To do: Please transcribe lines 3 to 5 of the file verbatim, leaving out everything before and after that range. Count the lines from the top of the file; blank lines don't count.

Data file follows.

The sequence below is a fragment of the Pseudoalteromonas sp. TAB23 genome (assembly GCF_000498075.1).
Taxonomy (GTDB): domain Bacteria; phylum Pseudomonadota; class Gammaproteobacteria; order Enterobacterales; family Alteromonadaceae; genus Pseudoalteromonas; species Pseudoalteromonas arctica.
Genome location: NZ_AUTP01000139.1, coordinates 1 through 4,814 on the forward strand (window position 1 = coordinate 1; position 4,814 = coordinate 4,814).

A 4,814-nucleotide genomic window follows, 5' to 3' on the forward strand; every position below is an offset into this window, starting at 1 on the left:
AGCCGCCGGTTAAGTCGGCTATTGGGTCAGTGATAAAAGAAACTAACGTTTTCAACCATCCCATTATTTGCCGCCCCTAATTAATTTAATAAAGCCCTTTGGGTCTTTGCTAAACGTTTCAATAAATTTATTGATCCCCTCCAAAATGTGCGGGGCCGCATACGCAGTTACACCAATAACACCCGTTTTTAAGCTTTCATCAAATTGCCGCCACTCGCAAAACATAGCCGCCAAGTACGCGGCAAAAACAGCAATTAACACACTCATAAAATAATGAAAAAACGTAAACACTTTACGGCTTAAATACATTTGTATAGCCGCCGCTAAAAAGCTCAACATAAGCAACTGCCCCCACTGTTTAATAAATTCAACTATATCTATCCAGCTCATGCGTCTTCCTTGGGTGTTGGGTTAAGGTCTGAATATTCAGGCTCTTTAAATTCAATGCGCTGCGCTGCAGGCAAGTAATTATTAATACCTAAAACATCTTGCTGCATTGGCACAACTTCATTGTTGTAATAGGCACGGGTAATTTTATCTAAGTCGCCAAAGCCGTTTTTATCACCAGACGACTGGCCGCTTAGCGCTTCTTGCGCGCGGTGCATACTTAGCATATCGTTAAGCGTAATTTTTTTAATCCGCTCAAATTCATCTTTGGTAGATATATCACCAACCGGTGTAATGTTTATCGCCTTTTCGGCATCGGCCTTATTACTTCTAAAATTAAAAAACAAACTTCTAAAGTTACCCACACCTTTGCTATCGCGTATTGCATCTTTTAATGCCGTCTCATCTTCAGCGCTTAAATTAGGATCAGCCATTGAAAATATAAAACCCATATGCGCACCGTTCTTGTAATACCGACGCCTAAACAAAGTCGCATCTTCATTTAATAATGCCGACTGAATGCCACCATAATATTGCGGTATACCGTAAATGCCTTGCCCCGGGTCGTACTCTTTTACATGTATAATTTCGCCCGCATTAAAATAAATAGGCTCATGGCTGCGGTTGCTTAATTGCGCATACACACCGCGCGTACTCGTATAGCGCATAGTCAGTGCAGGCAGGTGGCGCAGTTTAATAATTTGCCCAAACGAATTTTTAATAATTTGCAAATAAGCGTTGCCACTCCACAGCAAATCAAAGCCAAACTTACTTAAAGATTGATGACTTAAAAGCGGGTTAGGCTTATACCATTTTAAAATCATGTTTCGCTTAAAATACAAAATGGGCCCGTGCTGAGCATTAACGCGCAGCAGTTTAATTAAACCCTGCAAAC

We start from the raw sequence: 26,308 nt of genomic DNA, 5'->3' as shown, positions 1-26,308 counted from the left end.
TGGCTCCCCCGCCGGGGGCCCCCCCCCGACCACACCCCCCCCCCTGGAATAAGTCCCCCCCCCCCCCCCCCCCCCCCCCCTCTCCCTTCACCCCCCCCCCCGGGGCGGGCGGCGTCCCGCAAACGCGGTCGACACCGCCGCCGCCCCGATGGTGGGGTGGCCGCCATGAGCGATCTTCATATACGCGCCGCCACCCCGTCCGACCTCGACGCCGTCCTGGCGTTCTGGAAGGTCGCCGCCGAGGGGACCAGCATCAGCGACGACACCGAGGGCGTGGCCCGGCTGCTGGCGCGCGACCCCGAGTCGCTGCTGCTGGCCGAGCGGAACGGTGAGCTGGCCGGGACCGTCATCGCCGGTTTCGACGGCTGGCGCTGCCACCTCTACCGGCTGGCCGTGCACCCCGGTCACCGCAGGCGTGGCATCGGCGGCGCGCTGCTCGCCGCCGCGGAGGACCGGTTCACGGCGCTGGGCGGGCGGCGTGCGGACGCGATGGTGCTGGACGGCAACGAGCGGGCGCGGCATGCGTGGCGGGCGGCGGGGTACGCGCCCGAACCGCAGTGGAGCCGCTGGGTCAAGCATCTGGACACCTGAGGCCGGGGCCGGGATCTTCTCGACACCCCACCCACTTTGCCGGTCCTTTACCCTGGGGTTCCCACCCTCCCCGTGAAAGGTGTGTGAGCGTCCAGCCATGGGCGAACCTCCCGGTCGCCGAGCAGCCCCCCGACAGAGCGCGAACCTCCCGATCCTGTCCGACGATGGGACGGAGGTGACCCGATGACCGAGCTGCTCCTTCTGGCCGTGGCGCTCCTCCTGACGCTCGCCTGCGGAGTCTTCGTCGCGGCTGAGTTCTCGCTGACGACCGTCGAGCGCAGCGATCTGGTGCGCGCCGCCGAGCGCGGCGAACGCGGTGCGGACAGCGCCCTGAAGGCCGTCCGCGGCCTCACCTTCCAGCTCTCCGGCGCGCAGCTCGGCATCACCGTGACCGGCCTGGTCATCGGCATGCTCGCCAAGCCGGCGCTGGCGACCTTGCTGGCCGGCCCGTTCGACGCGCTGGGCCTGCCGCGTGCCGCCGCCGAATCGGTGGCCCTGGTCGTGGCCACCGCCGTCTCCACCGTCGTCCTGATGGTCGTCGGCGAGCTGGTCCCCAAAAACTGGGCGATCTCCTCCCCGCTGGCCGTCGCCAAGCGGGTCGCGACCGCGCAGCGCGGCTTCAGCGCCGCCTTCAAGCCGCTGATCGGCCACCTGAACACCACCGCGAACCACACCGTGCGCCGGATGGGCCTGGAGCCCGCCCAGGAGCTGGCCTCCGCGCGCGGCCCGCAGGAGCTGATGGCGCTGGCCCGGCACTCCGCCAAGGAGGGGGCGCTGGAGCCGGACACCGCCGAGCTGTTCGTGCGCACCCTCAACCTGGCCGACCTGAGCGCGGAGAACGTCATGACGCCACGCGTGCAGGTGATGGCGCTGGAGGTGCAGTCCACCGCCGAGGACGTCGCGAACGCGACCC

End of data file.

Genome location: NZ_AUTP01000139.1, coordinates 1 through 4,814 on the forward strand (window position 1 = coordinate 1; position 4,814 = coordinate 4,814).

A 4,814-nucleotide genomic window follows, 5' to 3' on the forward strand; every position below is an offset into this window, starting at 1 on the left:
AGCCGCCGGTTAAGTCGGCTATTGGGTCAGTGATAAAAGAAACTAACGTTTTCAACCATCCCATTATTTGCCGCCCCTAATTAATTTAATAAAGCCCTTTGGGTCTTTGCTAAACGTTTCAATAAATTTATTGATCCCCTCCAAAATGTGCGGGGCCGCATACGCAGTTACACCAATAACACCCGTTTTTAAGCTTTCATCAAATTGCCGCCACTCGCAAAACATAGCCGCCAAGTACGCGGCAAAAACAGCAATTAACACACTCATAAAATAATGAAAAAACGTAAACACTTTACGGCTTAAATACATTTGTATAGCCGCCGCTAAAAAGCTCAACATAAGCAACTGCCCCCACTGTTTAATAAATTCAACTATATCTATCCAGCTCATGCGTCTTCCTTGGGTGTTGGGTTAAGGTCTGAATATTCAGGCTCTTTAAATTCAATGCGCTGCGCTGCAGGCAAGTAATTATTAATACCTAAAACATCTTGCTGCATTGGCACAACTTCATTGTTGTAATAGGCACGGGTAATTTTATCTAAGTCGCCAAAGCCGTTTTTATCACCAGACGACTGGCCGCTTAGCGCTTCTTGCGCGCGGTGCATACTTAGCATATCGTTAAGCGTAATTTTTTTAATCCGCTCAAATTCATCTTTGGTAGATATATCACCAACCGGTGTAATGTTTATCGCCTTTTCGGCATCGGCCTTATTACTTCTAAAATTAAAAAACAAACTTCTAAAGTTACCCACACCTTTGCTATCGCGTATTGCATCTTTTAATGCCGTCTCATCTTCAGCGCTTAAATTAGGATCAGCCATTGAAAATATAAAACCCATATGCGCACCGTTCTTGTAATACCGACGCCTAAACAAAGTCGCATCTTCATTTAATAATGCCGACTGAATGCCACCATAATATTGCGGTATACCGTAAATGCCTTGCCCCGGGTCGTACTCTTTTACATGTATAATTTCGCCCGCATTAAAATAAATAGGCTCATGGCTGCGGTTGCTTAATTGCGCATACACACCGCGCGTACTCGTATAGCGCATAGTCAGTGCAGGCAGGTGGCGCAGTTTAATAATTTGCCCAAACGAATTTTTAATAATTTGCAAATAAGCGTTGCCACTCCACAGCAAATCAAAGCCAAACTTACTTAAAGATTGATGACTTAAAAGCGGGTTAGGCTTATACCATTTTAAAATCATGTTTCGCTTAAAATACAAAATGGGCCCGTGCTGAGCATTAACGCGCAGCAGTTTAATTAAACCCTGCAAAC